Start out offering SMBs some free advice and tools that they can do themselves for little-to-no cost:

  1. Clean up their website. Some experts think that it’s genuinely the most important thing a company can do before investing actual money into SEO. Make certain that graphics are easy to load, check for broken links, and add contact buttons on every page. A free website analysis tool will help them know where to get started.
  2. Start a blog. Customers love free content. Offering tips and simple problem-solving techniques relevant to the business gives customers something of value and helps cement the SMB as an authority in their field.
  3. Start a Facebook page and get on social media in sites in general. Use these to generate interest in the company, directly engage with customers, and run online contests that will create interest in the SMB and make it more visible in search engine rankings.

Your willingness to offer free advice encourages a positive business relationship for the future, and it establishes you as the SEO expert in your potential client’s mind.

Start With the Minimum Essential Services

Once SBOs finally start to realize the value of SEO, they’re often in a bit of a panic. They realize they’re fighting for the survival of their business — but they don’t have the money to just throw at an expert like you to solve their SEO problems.

However, you can make it easier for them to reorganize their budgets and put some money toward your professional services by emphasizing the essentials — the things that are most time-consuming and furthest over your potential client’s head.

For example, the SEO audit is a must for internet marketing — but it isn’t something the SBO can learn on the fly. It takes a deep understanding of the mechanics of SERP rankings and the ability to do some serious technical analysis.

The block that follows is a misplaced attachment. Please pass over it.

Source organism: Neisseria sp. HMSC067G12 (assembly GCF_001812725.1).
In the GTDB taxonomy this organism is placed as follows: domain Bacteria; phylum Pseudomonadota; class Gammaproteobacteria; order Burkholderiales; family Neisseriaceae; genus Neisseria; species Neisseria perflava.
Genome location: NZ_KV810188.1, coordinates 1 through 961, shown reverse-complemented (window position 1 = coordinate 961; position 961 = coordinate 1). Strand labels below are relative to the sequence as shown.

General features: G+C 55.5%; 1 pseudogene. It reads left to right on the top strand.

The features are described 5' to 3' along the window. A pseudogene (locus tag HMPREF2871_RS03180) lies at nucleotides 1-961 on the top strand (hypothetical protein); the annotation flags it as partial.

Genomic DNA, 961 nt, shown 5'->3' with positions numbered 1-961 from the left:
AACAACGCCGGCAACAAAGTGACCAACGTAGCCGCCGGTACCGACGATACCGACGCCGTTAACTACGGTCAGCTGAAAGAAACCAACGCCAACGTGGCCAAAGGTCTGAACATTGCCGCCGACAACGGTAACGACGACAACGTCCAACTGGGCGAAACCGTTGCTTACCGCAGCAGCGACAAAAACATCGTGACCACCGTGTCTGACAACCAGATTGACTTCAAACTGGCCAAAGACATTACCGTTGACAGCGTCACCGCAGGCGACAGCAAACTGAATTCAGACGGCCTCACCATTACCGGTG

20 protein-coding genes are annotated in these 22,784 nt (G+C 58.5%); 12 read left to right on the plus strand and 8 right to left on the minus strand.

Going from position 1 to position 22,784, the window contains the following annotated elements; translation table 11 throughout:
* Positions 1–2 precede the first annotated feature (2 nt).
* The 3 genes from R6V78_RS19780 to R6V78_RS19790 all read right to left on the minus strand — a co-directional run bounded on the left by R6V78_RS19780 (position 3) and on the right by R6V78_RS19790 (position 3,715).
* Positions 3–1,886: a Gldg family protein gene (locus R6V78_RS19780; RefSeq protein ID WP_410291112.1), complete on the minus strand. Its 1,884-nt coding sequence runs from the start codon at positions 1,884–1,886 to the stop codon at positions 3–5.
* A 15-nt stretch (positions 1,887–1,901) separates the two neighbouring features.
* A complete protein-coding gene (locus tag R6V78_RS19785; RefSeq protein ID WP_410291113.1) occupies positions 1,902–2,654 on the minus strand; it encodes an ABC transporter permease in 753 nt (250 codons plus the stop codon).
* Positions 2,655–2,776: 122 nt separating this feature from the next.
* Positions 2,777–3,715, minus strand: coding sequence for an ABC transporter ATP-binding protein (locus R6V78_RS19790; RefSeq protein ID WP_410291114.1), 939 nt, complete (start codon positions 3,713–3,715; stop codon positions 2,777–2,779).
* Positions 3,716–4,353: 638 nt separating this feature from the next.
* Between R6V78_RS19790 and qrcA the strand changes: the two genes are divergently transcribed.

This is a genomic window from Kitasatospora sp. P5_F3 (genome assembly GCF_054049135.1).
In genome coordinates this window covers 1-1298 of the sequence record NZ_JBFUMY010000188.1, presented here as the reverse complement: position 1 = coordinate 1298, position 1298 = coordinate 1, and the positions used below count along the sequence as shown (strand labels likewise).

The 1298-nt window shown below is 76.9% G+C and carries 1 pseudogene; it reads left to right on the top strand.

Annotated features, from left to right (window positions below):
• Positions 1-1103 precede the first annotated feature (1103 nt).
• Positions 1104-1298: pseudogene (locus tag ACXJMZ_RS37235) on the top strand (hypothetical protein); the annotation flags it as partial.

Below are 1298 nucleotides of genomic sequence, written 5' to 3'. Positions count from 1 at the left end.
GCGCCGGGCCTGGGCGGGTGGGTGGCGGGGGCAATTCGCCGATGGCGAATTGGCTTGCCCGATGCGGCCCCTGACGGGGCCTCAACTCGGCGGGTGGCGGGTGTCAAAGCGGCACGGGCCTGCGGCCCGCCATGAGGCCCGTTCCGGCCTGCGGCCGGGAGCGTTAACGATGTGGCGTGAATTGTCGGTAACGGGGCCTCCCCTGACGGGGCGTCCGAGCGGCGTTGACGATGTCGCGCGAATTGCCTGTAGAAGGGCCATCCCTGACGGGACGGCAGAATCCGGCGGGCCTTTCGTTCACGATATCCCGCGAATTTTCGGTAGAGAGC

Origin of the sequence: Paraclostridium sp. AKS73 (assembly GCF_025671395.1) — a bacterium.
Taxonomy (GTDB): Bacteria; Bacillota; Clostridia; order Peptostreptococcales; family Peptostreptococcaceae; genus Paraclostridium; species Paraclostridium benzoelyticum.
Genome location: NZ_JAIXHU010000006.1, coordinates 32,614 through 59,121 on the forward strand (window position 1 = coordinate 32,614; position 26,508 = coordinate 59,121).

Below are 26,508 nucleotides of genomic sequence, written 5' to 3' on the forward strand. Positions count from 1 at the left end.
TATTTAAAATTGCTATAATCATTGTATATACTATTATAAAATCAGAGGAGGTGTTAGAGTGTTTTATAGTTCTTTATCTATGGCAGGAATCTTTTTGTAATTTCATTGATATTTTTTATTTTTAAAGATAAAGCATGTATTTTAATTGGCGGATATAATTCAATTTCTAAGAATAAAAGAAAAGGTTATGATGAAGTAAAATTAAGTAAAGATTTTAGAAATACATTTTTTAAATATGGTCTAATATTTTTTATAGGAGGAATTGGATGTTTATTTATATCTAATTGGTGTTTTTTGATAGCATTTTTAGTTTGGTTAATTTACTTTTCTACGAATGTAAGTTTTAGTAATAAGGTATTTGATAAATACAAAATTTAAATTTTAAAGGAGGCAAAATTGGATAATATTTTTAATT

It also takes a lot of time — something the average SBO doesn’t have tons to spare. What’s important to stress is that you can do the heavy lifting and come back with advice geared to the SBO’s level of skill and understanding.

The long-term goal, naturally, is to have the SBO gradually become willing to invest more in your SEO services. Once he or she realizes the value of SEO and the time it takes to manage a blog, create new and interesting content, keep track of social media posts and more, your services will start to look like a bargain.

About the Author

Kelly Shelton

Kelly has over 20 years marketing, sales and customer service experience. He is a champion for small businesses and prides himself in helping them compete and thrive in a digital world. Kelly is currently the VP of Marketing for Boostability, a company dedicated to helping small businesses grow online. He manages a team that is responsible for demand generation, customer messaging and experience, branding, social media and all things marketing. His expertise includes search engine optimization, social media, content marketing, customer communication, lead generation and conversion optimization, to name a few.

Twitter – @kellyshelton32

Email – [email protected]

Phone – 800-261-1537